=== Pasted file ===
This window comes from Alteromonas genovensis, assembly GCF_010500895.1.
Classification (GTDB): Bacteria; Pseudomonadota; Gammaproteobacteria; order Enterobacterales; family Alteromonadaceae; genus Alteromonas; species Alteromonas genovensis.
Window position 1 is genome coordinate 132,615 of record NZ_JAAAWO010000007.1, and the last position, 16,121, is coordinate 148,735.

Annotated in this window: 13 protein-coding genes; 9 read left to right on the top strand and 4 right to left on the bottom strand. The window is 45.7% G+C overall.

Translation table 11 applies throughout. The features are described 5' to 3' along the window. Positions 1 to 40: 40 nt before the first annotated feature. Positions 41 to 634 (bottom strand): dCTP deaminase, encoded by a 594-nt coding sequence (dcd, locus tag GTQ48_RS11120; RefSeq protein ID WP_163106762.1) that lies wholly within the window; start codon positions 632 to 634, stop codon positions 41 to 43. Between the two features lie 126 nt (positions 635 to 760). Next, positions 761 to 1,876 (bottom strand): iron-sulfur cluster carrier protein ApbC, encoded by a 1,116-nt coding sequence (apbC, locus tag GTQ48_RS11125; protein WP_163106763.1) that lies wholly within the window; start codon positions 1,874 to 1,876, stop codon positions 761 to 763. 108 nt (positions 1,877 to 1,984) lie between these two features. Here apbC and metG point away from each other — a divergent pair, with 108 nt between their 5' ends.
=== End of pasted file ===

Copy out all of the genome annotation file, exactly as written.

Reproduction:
This window comes from Alteromonas genovensis, assembly GCF_010500895.1.
Classification (GTDB): Bacteria; Pseudomonadota; Gammaproteobacteria; order Enterobacterales; family Alteromonadaceae; genus Alteromonas; species Alteromonas genovensis.
Window position 1 is genome coordinate 132,615 of record NZ_JAAAWO010000007.1, and the last position, 16,121, is coordinate 148,735.

Annotated in this window: 13 protein-coding genes; 9 read left to right on the top strand and 4 right to left on the bottom strand. The window is 45.7% G+C overall.

Translation table 11 applies throughout. The features are described 5' to 3' along the window. Positions 1 to 40: 40 nt before the first annotated feature. Positions 41 to 634 (bottom strand): dCTP deaminase, encoded by a 594-nt coding sequence (dcd, locus tag GTQ48_RS11120; RefSeq protein ID WP_163106762.1) that lies wholly within the window; start codon positions 632 to 634, stop codon positions 41 to 43. Between the two features lie 126 nt (positions 635 to 760). Next, positions 761 to 1,876 (bottom strand): iron-sulfur cluster carrier protein ApbC, encoded by a 1,116-nt coding sequence (apbC, locus tag GTQ48_RS11125; protein WP_163106763.1) that lies wholly within the window; start codon positions 1,874 to 1,876, stop codon positions 761 to 763. 108 nt (positions 1,877 to 1,984) lie between these two features. Here apbC and metG point away from each other — a divergent pair, with 108 nt between their 5' ends.